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The urgency of progressive tax reforms to end inequality in Latin America

The urgency of progressive tax reforms to end inequality in Latin America

The urgency of progressive tax reforms to end inequality in Latin America


On March 15, our Executive Director Magdalena Sepúlveda participated at a Conference in Paris.

The meeting, held at La Maison de l'Amérique Latine in Paris, served to highlight the discussion of how States can implement bold tax reforms aimed at increasing their financial resources and to analyse how countries such as Colombia and Chile have decided to implement progressive tax reforms to ensure that companies and the wealthiest pay their fair share of taxes. The talk also focused on promoting better coordination among the region's capitals, so that they stop competing by reducing taxes on multinationals, as a way of better defending their interests in negotiations at a time when the international tax system is being reformed.

Among the speakers were Alain Rouquié, director of Maison d’Amérique Latin; Ricardo Martner, economist, former head of the finance department of ECLAC and member of ICRICT; Edmund Fitzgerald, professor emeritus of Antony College, Oxford and member of ICRICT; Luis Fernando Medina Sierra, permanent representative of Colombia to the OECD; and Magdalena Sepúlveda, a human rights lawyer, our Executive Director and member of ICRICT.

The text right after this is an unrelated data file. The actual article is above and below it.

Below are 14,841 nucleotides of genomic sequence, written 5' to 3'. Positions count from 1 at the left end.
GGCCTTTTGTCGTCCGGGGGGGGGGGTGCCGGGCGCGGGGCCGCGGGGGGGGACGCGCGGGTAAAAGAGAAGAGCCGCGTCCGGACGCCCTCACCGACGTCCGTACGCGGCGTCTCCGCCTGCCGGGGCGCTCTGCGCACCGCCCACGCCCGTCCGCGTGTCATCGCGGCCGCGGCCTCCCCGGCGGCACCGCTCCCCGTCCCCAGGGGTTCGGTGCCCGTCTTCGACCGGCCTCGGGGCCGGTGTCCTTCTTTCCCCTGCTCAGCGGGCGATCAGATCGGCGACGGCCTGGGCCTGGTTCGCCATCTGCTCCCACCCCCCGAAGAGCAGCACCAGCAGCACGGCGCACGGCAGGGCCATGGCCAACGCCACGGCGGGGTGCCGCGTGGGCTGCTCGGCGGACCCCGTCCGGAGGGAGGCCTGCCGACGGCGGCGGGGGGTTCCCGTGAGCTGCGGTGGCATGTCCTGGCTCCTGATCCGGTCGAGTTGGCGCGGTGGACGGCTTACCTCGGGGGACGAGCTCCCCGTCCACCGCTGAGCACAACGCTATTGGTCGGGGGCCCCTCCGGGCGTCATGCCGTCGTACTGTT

In this regard, Magdalena Sepúlveda said that "at a time of economic, social and political crisis caused by COVID-19, the populations can no longer take it anymore. It is time for those who have the most, the multinationals and the super-rich, to pay their fair share of taxes in order to reduce the gaps".


Latin America leads the rankings in inequality. The region faces great challenges after the Covid-19 pandemic and the effects of the war in Ukraine were also felt in the territory. 

Currently, one-third of the Latin American population is below the poverty line (the equivalent of 201 million people, 15 million more than before the start of the pandemic), and 13% is in extreme poverty -children, women, indigenous people and people of African descent are the main victims. ECLAC estimates that this is a setback of a quarter of a century. Most countries in the region are facing the return of galloping inflation, but also growing indebtedness and a context of highly volatile investment and fiscal revenues, despite a new cycle of rising commodity prices.

Wealth has continued to concentrate at the top of the pyramid. Since the start of the pandemic, the wealth of billionaires has increased by 21%, a growth rate five times that of regional GDP, according to Oxfam. One hundred billionaires now own more wealth than 392 million people or 60% of the region's population.

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